Until now, he’s understandably clung to the remnants of his original Peter Pan of Motown image while cautiously considering the role of the young prince. Off the Will marks Jackson’s first decisive step toward a mature show-business personality, and except for some so-so material, it’s a complete success.

A slick, sophisticated R&B-pop showcase with a definite disco slant, Off the Wall presents Michael Jackson as the Stevie Wonder of the Eighties. This resemblance is strongest on “I Can’t Help It” (cowritten by Wonder), in which Jackson’s vocal syncopation is reminiscent of the master’s breathless, dreamy stutter.

Throughout, Jackson’s feathery-timbred tenor is extraordinarily beautiful. It slides smoothly into a startling falsetto that’s used very daringly. The singer’s ultradramatic phrasing, which rakes huge emotional risks and wins every time, wrings the last drop of pathos from Tom Bahler’s tear-jerker, “She’s Out of My Life.” “Don’t Stop ’til You Get Enough” (written and coproduced by Jackson) is one of a handful of recent disco releases that works both as a dance track and as an aural extravaganza comparable to Earth, Wind and Fire’s “Boogie Wonderland.” The rest of the dance music touches several grooves, from jazzy South American to mainstream pop funk.

A triumph for producer Quincy Jones as well as for Michael Jackson, Off the Wall represents discofied post-Motown glamour at its classiest. ~ Rolling Stone – By Stephen Holden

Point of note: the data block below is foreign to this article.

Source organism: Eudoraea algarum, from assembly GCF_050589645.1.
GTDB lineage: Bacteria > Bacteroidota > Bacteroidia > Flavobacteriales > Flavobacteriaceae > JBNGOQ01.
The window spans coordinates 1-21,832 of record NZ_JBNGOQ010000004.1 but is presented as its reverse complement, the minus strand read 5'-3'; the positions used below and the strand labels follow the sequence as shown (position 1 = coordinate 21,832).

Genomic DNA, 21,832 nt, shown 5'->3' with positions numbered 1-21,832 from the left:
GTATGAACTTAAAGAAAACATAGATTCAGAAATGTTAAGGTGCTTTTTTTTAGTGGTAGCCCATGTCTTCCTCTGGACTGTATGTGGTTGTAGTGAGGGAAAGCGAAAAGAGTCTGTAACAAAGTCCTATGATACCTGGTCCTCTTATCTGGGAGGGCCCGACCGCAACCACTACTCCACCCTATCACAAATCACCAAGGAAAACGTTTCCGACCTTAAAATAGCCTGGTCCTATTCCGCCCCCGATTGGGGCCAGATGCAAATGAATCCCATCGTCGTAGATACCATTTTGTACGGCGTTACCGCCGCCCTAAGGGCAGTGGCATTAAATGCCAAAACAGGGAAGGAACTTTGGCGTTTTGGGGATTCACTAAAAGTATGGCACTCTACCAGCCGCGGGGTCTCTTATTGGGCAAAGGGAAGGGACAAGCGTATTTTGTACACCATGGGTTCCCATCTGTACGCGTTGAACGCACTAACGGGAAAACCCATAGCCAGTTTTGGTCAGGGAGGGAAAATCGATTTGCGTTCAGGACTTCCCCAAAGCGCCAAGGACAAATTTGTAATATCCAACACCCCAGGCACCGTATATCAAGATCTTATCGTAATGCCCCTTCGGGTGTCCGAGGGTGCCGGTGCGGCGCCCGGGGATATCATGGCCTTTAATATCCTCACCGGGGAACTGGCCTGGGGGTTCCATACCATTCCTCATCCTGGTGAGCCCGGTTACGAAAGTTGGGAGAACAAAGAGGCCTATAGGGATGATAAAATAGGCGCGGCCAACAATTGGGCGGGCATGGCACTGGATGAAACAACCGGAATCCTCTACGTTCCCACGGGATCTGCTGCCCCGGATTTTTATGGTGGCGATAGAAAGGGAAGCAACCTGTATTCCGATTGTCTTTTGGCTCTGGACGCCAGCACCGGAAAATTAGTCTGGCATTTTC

All Music – By Stephen Thomas Erlewine

Michael Jackson had recorded solo prior to the release of Off the Wall in 1979, but this was his breakthrough, the album that established him as an artist of astonishing talent and a bright star in his own right. This was a visionary album, a record that found a way to break disco wide open into a new world where the beat was undeniable, but not the primary focus — it was part of a colorful tapestry of lush ballads and strings, smooth soul and pop, soft rock, and alluring funk. Its roots hearken back to the Jacksons‘ huge mid-’70s hit “Dancing Machine,” but this is an enormously fresh record, one that remains vibrant and giddily exciting years after its release. This is certainly due to Jackson‘s emergence as a blindingly gifted vocalist, equally skilled with overwrought ballads as “She’s Out of My Life” as driving dancefloor shakers as “Working Day and Night” and “Get on the Floor,” where his asides are as gripping as his delivery on the verses. It’s also due to the brilliant songwriting, an intoxicating blend of strong melodies, rhythmic hooks, and indelible construction. Most of all, its success is due to the sound constructed by Jackson and producer Quincy Jones, a dazzling array of disco beats, funk guitars, clean mainstream pop, and unashamed (and therefore affecting) schmaltz that is utterly thrilling in its utter joy. This is highly professional, highly crafted music, and its details are evident, but the overall effect is nothing but pure pleasure. Jackson and Jones expanded this approach on the blockbuster Thriller, often with equally stunning results, but they never bettered it.